Academic journal article Family Relations

Caregiving and Caregiver Interventions in Aging and Mental Illness

Academic journal article Family Relations

Caregiving and Caregiver Interventions in Aging and Mental Illness

Article excerpt

Caregiving and Caregiver Interventions in Aging and Mental Illness*

There has been an explosion of scientific literature pertaining to family caregiving over the past several decades, Most studies focus on caregivers providing care to patients with a particular illness or functional disability. Two of the largest and richest literatures pertain to caregiving in aging, both dementia and non-dementia caregiving, and caregiving to adults with mental illness, most often, individuals with Schizophrenia. This paper and the Special Issue focuses primarily on caregiving in both of these arenas.

We begin with an overview of the extent and nature of family caregiving and a discussion of conceptual models of the caregiving experience. This is followed by a discussion of the caregiving experiences in aging and mental health with the differences in caregiving in these two areas being highlighted. We then present a review of caregiver intervention studies in aging and mental illness and discuss implications of this review for future research. The paper closes with some concluding remarks stemming from our review and an overview of the content found in the remaining nine papers in this special issue devoted to caregiving interventions.

Extent and Nature of Family Caregiving

The provision of assistance and support by one family member to another is a regular and usual part of family interactions, and is in fact a normative and pervasive activity. Thus, caregiving due to chronic illness and disability represents something that, in principle, is not very different from traditional tasks and activities rendered to family members. The difference, however, is that caregiving in chronic illness often represents an increment in care that goes beyond the bounds of normal or usual care. Caregiving in chronic illness involves a significant expenditure of time and energy over extended periods of time. involves tasks that may be unpleasant and uncomfortable, is likely to be non-symmetrical, and is often a role that had not been anticipated (Biegel, Sales, & Schulz, 1991).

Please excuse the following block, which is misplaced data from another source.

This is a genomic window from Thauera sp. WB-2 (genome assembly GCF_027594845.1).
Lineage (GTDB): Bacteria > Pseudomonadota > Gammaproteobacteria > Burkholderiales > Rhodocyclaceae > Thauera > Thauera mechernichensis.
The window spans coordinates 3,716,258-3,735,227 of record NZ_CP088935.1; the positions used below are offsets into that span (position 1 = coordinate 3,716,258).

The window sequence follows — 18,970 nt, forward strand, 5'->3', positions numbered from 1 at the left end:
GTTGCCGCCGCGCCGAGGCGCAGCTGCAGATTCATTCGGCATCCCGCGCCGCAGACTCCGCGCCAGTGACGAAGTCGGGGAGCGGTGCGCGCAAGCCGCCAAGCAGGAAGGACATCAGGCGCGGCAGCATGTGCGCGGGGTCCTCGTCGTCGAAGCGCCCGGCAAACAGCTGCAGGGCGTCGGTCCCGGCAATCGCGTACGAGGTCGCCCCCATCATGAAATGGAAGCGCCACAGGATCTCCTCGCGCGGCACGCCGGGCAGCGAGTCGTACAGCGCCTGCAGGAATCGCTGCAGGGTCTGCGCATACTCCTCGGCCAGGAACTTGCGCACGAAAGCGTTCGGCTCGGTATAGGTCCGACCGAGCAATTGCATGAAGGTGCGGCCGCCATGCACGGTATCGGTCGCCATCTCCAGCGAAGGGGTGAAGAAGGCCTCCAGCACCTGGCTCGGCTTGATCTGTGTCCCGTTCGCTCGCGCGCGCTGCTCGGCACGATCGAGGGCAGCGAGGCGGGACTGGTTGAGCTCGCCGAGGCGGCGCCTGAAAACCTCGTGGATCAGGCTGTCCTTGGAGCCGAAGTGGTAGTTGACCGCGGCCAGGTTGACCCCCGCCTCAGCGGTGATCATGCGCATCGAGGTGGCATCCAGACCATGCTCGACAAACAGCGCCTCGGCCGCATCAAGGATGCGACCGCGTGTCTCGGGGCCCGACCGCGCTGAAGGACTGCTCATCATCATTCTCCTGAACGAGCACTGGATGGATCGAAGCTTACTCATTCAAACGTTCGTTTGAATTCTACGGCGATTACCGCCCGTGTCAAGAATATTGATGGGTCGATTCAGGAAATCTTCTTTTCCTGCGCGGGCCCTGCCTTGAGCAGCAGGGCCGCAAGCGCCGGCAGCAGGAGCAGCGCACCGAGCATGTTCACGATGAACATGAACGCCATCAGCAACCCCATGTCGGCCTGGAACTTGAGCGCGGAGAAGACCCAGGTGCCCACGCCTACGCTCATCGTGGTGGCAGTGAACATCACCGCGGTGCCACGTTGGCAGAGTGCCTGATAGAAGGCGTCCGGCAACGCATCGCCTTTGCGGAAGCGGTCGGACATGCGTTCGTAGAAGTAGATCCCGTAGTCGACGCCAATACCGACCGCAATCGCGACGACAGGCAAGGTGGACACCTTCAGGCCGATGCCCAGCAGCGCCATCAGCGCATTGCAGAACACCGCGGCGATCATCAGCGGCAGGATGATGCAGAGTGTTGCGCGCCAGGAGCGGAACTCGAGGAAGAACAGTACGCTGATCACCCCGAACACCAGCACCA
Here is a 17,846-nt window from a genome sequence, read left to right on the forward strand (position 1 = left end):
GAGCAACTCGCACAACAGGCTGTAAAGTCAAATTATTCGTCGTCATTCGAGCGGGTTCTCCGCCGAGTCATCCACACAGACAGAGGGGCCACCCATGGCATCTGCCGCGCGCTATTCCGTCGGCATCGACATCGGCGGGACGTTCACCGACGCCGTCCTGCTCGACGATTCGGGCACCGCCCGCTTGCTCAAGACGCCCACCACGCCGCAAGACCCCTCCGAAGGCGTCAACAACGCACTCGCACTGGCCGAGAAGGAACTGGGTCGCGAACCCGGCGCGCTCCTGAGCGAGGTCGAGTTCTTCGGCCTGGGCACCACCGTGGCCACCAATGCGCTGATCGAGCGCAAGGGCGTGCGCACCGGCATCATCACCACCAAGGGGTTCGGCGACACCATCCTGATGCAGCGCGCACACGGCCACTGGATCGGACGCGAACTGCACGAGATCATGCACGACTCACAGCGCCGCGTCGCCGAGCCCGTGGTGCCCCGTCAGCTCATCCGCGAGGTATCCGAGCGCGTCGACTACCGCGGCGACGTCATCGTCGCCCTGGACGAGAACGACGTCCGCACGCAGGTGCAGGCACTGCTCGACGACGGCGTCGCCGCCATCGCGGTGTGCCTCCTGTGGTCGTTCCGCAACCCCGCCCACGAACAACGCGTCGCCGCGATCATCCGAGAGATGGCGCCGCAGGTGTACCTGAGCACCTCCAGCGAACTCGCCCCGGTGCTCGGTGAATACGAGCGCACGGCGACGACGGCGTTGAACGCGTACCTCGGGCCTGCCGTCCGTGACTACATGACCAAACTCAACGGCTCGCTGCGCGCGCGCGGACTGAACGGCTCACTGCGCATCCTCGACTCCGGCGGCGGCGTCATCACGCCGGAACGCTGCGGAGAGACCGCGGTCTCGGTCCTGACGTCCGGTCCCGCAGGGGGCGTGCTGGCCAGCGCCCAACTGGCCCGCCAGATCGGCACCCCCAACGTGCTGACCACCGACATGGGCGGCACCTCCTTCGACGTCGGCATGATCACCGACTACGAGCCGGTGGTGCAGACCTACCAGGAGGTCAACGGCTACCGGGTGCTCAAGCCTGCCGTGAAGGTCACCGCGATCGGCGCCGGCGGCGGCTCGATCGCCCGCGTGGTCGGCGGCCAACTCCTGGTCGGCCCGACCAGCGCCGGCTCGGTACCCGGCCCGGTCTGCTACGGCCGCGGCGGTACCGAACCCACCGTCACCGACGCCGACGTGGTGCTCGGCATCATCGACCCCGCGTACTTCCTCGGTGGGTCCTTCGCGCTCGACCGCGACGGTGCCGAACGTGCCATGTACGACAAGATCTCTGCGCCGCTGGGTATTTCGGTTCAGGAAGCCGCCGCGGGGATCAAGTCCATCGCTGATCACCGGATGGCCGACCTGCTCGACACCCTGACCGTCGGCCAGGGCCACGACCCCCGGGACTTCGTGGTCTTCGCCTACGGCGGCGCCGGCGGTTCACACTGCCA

The prevalence of caregiving in the United States is high. One might argue that a caregiver is needed for every person with health-related mobility and self-care limitations that make it difficult to take care of personal needs, such as dressing, bathing, and moving around the home. Current estimates indicate that 4% of the non-institutional ized U.S. population under the age of 55 meet these criteria. Over the age of 55, the proportion of persons with mobility or self-care limitations or both increases dramatically; half of the population falls into this category after the age 85 (U.S. Bureau of the Census, 1990). If it is assumed that these individuals require a minimum of one caregiver, such an estimate would yield over 15 million caregivers in the United States. Added to this number would be persons with no mobility problems and who are able to perform most self-care tasks, but who require vigilance and supervision, such as adults with severe and persistent mental illness. Indeed, a recent national survey of caregivers reported that there were 22.4 million households that met broad criteria for the presence of a caregiver in the past twelve months (National Alliance for Caregiving and the American Association of Retired Persons, 1997; Ory, Hoffman 111, Yee, Tennestedt. & Schulz, 1999). Of course, it should be noted, that not all persons who need the assistance of family caregivers actually receive this help for a variety of reasons, including not having family members or having family members who are not willing or are unable to provide care.

The provision of care by family members to other family members who become dependent due to physical and/or mental effects of chronic illness is not a new phenomenon. In fact, families in the United States, as well as in other parts of the world, have always provided care to their dependent family members (Hooyman & Gonyea. …

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